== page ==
Just Let Me Keep This

Solid fall-feeling weekend. We’ve spent it in good company. Last night we went to Hot Springs to visit some friends and their sweet children. A bit of catching up while the kids played, then on to a party hosted by some of their friends. Lots of kids—the boys had a blast, riding an old go-cart down a dusty hill, splashing in water. They got soaking wet, and came running to me, cold and dripping. I had extra shirts but not pants, and a sweet stranger came and took their pants to her house to dry. The boys, wrapped in towels, waited close to me, snuggling. We watched the party ramble on, together.

After a bit, I walked with our new friend back up to the house, learning about her life. She started and has headed for thirty years, an international company that assists family businesses trying to survive in the global economy. Pretty amazing. A fiercely competent woman, mother of four, living part-time in Amsterdam and part- time in the US. I could tell she was wondering about me. Finally she asked. I gave her very little information. She was so sympathetic, and kind. “But have you no family close by?” she asked. “No. No, it’s just us,” I replied.

Falling asleep last night, I remember my fear. I remember thinking, I cannot let anything happen. Who would be called? Who would come for us? How would I pay? When I was walking back from the car with dry clothes at the party, I remembered seeing the boys as they waited for me. Their world was on hold until I returned. At that moment, I realized how blind I have been, from time to time, to the meaning of my single parenthood. This threesome of Mom, Cash, and Tucker, is so sweet. So important. Important to a nearly terrifying degree. I fell asleep last night feeling the pressure of it.

Today, my brain is taking pictures of everything, as a result. I took the boys to the Fair, rode all the dizzy rides, watched the people and the horned cows. We took the chairlift over the whole fairgrounds. I’ll never forget their amazement at all the colors, smells, and sounds. It reminded me of the vow I made some time ago to travel with my boys, to tackle as much of this huge, wide world as I can, through their eyes.

Good Lord, help me stay steady for them. On my shallowest days, I believe it is important for me to be happy and patient all the time. But on my deeper, better days, I know it’s about just being here, as human and messy as I may be. If they can look back and say that it was always safe, and quiet was possible, and that I wasn’t too, too distracted, that it always smelled good, and that love was always hanging around, then that will be enough for me.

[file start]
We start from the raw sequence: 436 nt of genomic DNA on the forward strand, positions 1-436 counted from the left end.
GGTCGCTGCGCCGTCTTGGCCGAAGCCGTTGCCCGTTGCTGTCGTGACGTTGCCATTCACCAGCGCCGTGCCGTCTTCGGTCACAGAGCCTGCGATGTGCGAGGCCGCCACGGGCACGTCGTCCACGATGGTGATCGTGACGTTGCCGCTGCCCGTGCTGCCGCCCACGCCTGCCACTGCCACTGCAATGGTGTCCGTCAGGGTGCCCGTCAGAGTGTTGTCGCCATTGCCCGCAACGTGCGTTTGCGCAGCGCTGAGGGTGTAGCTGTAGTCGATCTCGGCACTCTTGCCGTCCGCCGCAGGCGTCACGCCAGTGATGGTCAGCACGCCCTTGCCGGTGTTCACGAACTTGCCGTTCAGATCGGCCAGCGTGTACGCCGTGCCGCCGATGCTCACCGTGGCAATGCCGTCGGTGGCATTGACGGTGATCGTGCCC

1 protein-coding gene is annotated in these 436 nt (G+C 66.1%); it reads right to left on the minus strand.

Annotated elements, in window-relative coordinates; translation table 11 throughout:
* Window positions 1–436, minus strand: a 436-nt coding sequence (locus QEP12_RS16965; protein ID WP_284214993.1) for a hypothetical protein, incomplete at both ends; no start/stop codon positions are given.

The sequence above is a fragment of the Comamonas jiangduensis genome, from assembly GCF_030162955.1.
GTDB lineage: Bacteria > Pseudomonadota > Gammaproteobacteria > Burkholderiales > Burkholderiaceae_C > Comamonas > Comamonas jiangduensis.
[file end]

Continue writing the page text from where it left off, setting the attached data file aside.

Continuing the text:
I am constantly looking back these days, having lost so much. But looking forward, really, at this point, I don’t need much, as long as I can keep this. Just let me keep this. Please. If the universe can just keep us three together, I think I can handle the rest. No matter how great a task that turns out to be. That’s all I’ll ask.

loveworkbyeyou

Morning
framed oak
and picture
faded bird
rocker
blank stare
into
a peel
of dawn
light.
Words
and
whys
tinged
wrongs and
rights
look
buttons
hairs
knuckles
fingertips
tattoo
skin.
Brow
and
blanket
furrow
shoes on
shoes
off.
Please you
please me
stay
steady on
love.
Let go
let go
hold
your
blessed
thin
breath
break
again
ask
again
drive
on.
We’re
gone.

DECODING MEATS

I gave a class this past weekend at Organic Growers School‘s Harvest Conference called Decoding Meats. The focus of the discussion was to address people’s questions about sourcing and cooking honest, local meat. Largely, we focused on the need for GMO-free, organic feedstock at an appropriate economy of scale. I took participants through the economics of pastured swine production and pastured poultry production, to help consumers understand the obstacles we face in making truly honest meat a reality. This will be a huge focus in my book, and realistically, we have a long way to go. We must not only change buying habits, but also our mindsets about what constitutes a meal, re-define waste, learn how to better use animals in the thriftiest, most efficient, respectful ways, and endeavor (as much as possible) to raise our own food. Above all, we have to stop making more demands of farmers, and understand the vast, web-like system of political, social, economic, and environmental nuances that effect our food system and food culture. 

In addition to addressing this question, the class contained a run-down of common label claims, discussing their worth to the discerning consumer. We also did a Q&A about participants’ favorite cuts, covering cooking recommendations, and also ideas for lesser-known cuts that could be substituted, helping participants better make use of the whole animal, and addressing affordability issues in some cases.

Organic Growers School will most likely post the presentation on their website, and is looking at developing a webinar with me to make the knowledge more widely accessible. For now, if you’d like more information, a copy of the presentation, or have questions, feel free to contact me via email or leave your comments here.